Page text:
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Machine translation: the end of language barriers and human translation?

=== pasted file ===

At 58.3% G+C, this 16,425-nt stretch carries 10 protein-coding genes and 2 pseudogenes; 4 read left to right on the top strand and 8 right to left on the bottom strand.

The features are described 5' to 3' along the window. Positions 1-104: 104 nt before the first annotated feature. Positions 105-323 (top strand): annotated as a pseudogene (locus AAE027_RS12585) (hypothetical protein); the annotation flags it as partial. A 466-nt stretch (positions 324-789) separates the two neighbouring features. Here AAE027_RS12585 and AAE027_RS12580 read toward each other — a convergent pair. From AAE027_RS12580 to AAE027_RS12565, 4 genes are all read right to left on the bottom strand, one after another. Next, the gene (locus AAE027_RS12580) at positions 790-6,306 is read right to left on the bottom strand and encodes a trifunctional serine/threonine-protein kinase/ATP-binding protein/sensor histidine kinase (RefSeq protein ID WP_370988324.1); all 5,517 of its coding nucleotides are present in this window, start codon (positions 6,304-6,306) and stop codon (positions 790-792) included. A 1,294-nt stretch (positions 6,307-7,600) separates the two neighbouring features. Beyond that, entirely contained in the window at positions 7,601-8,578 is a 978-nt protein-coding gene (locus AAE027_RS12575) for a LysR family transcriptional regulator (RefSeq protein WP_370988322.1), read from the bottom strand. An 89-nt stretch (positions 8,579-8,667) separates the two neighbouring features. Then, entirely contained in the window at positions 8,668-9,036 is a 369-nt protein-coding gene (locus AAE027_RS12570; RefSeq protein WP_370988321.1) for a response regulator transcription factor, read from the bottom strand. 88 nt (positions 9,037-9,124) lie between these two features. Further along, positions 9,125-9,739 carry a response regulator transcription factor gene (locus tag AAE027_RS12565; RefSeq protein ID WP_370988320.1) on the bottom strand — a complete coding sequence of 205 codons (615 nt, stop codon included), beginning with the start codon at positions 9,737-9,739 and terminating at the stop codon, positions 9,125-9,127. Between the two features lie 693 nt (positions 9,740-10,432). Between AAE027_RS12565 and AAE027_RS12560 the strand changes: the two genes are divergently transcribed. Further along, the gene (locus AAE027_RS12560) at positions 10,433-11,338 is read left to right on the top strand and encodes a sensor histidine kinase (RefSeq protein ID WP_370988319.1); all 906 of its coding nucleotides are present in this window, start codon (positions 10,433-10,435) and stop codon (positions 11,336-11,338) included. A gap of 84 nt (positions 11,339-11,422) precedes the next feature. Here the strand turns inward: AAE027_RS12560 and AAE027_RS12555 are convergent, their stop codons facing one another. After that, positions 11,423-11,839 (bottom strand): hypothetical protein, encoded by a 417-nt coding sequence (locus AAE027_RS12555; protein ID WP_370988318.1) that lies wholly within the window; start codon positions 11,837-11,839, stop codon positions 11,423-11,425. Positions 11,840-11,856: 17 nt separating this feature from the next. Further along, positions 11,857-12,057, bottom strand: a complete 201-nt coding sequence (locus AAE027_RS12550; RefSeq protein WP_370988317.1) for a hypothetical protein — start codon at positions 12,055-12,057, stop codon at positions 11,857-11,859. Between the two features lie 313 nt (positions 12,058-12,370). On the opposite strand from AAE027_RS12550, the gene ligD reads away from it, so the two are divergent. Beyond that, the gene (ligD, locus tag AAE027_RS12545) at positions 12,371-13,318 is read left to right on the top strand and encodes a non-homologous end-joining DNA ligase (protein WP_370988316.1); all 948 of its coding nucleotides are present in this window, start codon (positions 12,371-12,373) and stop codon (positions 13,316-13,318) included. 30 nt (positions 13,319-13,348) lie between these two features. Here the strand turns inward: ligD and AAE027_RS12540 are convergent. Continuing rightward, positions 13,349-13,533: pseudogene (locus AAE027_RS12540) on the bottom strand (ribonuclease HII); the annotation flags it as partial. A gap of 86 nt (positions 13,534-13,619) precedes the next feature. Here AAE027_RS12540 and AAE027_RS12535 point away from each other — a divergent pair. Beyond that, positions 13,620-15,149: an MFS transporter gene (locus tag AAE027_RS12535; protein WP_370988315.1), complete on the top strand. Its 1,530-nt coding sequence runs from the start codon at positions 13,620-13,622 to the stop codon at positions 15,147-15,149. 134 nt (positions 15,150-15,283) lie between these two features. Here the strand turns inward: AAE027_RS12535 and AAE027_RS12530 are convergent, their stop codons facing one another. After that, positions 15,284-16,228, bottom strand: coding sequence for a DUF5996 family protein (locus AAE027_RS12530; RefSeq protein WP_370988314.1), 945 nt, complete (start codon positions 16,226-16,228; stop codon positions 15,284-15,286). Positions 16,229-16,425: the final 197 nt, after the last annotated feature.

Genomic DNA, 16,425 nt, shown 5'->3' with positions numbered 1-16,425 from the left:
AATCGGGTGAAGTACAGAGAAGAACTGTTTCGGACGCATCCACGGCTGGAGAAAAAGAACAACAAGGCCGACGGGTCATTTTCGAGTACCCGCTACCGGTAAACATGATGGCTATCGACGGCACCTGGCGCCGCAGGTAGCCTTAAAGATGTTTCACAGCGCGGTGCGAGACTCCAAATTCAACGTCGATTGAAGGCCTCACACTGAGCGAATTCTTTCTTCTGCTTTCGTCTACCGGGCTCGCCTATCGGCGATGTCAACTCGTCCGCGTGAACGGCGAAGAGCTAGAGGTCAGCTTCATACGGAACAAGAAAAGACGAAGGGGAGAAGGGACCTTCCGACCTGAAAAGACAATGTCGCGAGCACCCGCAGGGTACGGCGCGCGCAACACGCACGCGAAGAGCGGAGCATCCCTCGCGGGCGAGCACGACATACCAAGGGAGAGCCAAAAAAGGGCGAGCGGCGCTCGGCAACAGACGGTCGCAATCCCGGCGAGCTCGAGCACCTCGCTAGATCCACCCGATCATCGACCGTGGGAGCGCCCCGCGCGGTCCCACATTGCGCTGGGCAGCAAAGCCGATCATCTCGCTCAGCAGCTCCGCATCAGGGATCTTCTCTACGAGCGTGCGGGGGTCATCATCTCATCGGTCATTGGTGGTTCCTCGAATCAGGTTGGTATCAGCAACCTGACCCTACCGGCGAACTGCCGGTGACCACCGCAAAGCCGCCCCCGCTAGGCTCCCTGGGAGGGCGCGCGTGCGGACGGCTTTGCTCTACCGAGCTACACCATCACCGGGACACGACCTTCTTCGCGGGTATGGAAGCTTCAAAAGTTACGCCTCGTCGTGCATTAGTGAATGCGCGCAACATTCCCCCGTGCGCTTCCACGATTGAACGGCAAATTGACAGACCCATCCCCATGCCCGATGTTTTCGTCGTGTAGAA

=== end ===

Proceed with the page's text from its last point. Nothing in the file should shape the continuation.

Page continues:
Abstract/Résumé: The change in paradigm resulting from technology use in the field of education is unquestionable. An example of such transformations is the teaching and learning of foreign languages and how they are practiced today. As such, varied tools and softwares, which have been designed to serve as a support both in the classroom and virtually, bring benefits to language learners. Likewise, translation has benefitted from technology. Hence, the so-called online translation programmes or ‘machine translation’ such as Google translator constitute a real attraction for lay people and language learners considering that they facilitate comprehension and communication in the foreign language. In fact, language barriers seem to become inexistent through machine translation, independently of the user’s knowledge. In the past, this translation tool relied on word for word translation. However, nowadays, it has been developed as a result of the joint work in the field of linguistics and computational resources. Consequently, machine translation has gained credibility as it has become a common practice among the people who need to communicate in a foreign language. However, on the one hand, such translation tool generates frequently confusing and at times incomprehensible texts. On the other hand, it renders translation into a simplified and banal procedure. Translation process, defined as complex by authors like Vinay and Darbelnet (1977), Nida (2004), Alves et al (2000) and Barbosa (2004) in view of the different operations which are necessary to translate a text from one language into another, seems to become simpler through the use of the widely disseminated translation tools. The present study analyses translation quality of ‘machine or online’ translated texts and seeks to identify whether the mistranslations or translation errors occur at macro or micro levels of the text. Moreover, in the light of the progress achieved in the field of Computer-Aided Translation and the advancements which might result from further research in the field of computational linguistics, this work discusses the relevance of examining even further the impact that machine translation might have on human translation in the future. In parallel, the possible contributions to language learning are also taken into account considering the interface between the learning of foreign languages and translation studies.